Sequel to A Princess of Roumania (not reviewed), Park’s weighty alternate-world fantasy, with at least one more promised volume to come.
The backdrop—and it's some backdrop: In a world of magic, Roumania rules an empire, and Africa is the most advanced continent. Roumanian princess Miranda Popescu has been exiled to America, a savage wilderness prowled by mad refugees from earthquake-destroyed western Europe. Back in Roumania, Baroness Nicola Ceausescu thinks of herself as the white tyger, a heroine destined to liberate the empire from German occupation; she’s a powerful conjurer and carries the magic jewel of the title, a huge stone found in the brain of Johannes Kepler. Her bitter adversary, the Elector of Ratisbon, defends German interests with wizardry and force. While Miranda finds herself back in Roumania, having mysteriously aged five years in an instant, her friends Peter and Andromeda remain in America. Peter, who lacked a right hand, now finds he has acquired a large and strong one; Andromeda, meanwhile, has turned into a dog. (Readers previously acquainted with Park's work will grasp that all this isn’t the half of it.) Peter and Andromeda pass through an eerie tunnel back to Europe, where they emerge five years older; Peter turns into legendary Roumanian soldier Pieter de Graz, who’s sworn to protect Miranda; Andromeda can shift at will between human and dog, and also has the memories of Roumanian soldier Sasha Prochenko. As the Baroness composes an opera, The Tourmaline, the Elector ponders Miranda’s whereabouts; Miranda herself reluctantly asks her aunt Aegypta’s ghost for help, quells a vampire and realizes that she cannot defeat her adversaries by force or persuasion; instead, she must work through the hidden world of magic.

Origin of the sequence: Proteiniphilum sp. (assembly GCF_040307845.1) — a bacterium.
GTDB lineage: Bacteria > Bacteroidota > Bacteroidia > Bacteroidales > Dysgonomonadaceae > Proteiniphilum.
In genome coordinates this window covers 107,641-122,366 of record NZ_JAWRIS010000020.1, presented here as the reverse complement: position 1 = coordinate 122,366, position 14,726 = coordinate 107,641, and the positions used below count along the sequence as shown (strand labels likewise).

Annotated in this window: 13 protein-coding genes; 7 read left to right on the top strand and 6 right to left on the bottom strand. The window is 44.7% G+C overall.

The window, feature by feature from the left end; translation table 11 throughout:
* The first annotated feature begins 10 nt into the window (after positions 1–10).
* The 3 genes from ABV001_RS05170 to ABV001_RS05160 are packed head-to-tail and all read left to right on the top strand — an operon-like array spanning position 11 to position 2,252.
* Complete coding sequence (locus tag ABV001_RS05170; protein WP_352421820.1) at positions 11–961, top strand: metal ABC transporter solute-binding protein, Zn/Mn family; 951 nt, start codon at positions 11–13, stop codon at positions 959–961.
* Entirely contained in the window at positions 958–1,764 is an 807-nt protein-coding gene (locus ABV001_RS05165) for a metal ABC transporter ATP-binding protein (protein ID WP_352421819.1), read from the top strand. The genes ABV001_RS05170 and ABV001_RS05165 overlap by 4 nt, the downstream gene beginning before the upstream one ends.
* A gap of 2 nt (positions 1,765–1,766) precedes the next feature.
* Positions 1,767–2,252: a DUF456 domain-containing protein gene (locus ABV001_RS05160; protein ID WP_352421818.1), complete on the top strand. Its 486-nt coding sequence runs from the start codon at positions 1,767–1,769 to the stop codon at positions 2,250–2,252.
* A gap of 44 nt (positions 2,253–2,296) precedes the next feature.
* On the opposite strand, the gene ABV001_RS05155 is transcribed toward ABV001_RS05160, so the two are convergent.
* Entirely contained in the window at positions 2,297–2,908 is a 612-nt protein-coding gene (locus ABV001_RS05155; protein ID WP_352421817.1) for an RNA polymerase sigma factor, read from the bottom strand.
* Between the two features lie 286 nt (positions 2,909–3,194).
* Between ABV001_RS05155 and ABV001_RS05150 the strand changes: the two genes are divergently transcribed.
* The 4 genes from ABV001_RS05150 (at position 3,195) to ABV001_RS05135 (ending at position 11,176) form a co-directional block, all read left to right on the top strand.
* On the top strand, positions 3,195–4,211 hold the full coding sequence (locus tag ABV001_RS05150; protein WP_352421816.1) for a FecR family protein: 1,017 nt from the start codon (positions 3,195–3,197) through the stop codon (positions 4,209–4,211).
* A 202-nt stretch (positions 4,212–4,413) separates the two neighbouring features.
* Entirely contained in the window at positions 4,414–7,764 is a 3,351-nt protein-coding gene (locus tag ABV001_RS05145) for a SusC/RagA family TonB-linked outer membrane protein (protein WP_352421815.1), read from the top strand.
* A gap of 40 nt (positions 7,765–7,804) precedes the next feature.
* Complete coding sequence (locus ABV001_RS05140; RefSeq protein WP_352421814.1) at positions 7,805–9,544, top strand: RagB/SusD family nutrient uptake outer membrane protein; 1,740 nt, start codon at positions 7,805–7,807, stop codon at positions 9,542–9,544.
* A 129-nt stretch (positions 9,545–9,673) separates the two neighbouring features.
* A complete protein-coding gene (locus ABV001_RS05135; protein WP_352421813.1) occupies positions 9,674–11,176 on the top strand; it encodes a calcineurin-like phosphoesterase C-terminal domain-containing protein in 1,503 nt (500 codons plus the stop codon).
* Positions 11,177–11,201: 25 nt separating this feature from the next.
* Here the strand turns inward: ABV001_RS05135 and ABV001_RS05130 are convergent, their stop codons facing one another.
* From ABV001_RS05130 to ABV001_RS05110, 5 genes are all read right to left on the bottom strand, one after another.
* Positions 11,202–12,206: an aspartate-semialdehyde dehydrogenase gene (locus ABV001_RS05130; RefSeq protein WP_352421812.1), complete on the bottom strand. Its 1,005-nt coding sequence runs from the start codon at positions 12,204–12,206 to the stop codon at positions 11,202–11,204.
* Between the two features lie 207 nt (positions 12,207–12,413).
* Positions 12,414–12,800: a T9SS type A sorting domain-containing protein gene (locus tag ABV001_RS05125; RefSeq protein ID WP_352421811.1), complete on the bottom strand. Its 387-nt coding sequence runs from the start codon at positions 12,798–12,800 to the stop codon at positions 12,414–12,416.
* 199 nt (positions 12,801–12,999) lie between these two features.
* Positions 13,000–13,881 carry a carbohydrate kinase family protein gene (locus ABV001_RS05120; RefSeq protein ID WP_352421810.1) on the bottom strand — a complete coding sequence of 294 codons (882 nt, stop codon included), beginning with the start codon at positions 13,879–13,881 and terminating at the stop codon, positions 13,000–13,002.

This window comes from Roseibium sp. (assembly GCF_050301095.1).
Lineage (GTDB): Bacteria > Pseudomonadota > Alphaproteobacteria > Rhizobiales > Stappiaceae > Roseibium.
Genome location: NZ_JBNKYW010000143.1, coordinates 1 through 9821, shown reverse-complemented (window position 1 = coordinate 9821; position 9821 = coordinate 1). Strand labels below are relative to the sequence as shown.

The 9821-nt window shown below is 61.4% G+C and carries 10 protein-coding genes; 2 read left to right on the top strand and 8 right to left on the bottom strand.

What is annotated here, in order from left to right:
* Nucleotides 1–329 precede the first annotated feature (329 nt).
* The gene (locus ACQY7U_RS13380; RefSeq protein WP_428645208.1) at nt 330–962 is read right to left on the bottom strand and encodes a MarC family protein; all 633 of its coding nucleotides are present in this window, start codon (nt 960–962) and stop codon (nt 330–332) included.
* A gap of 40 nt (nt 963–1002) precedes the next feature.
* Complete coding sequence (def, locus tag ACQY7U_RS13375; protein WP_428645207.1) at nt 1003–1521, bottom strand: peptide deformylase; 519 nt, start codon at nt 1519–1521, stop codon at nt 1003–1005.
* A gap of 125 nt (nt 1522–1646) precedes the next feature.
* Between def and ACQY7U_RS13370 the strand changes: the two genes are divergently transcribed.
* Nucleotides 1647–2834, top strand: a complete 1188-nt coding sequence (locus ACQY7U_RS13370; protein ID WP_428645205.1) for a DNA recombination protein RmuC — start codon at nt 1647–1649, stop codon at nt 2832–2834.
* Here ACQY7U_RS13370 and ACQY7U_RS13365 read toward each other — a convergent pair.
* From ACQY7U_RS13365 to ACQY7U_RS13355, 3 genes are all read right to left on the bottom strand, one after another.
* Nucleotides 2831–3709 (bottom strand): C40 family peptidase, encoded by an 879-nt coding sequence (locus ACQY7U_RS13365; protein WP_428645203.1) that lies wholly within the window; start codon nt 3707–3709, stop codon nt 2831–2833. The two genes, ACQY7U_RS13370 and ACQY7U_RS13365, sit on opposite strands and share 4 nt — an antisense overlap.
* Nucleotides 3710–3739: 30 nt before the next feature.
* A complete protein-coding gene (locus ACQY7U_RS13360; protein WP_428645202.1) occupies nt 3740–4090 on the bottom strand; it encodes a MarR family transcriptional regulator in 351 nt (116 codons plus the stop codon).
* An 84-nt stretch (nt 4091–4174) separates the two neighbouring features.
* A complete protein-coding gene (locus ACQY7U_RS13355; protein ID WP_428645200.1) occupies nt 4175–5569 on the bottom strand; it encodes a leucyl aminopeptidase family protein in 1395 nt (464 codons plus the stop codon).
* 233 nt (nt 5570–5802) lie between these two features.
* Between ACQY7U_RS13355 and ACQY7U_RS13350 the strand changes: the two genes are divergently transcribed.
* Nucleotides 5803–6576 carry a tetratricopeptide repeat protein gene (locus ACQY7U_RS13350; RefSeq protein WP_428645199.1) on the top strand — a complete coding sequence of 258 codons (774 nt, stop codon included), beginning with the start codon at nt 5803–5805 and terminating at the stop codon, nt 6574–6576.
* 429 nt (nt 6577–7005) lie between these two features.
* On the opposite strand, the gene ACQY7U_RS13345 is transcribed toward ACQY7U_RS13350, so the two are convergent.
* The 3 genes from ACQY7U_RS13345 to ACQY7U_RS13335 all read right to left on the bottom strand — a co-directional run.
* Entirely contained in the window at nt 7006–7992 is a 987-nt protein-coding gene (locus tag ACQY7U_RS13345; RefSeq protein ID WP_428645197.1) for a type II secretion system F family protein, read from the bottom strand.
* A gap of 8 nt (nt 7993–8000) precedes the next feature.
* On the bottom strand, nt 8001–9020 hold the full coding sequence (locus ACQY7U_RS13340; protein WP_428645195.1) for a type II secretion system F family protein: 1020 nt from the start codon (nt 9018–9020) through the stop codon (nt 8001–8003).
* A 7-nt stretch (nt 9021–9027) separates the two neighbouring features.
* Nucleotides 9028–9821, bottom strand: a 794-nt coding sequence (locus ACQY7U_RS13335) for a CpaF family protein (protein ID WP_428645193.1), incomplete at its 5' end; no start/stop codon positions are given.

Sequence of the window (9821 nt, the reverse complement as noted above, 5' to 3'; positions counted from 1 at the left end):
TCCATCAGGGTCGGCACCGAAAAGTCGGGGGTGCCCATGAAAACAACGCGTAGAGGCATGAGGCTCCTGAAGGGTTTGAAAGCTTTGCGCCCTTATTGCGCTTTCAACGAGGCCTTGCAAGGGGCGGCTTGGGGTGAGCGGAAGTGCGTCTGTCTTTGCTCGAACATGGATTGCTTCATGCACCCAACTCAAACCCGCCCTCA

With a point of view that veers abruptly, sometimes in mid-sentence: equal parts disconcerting, fascinating and indecipherable.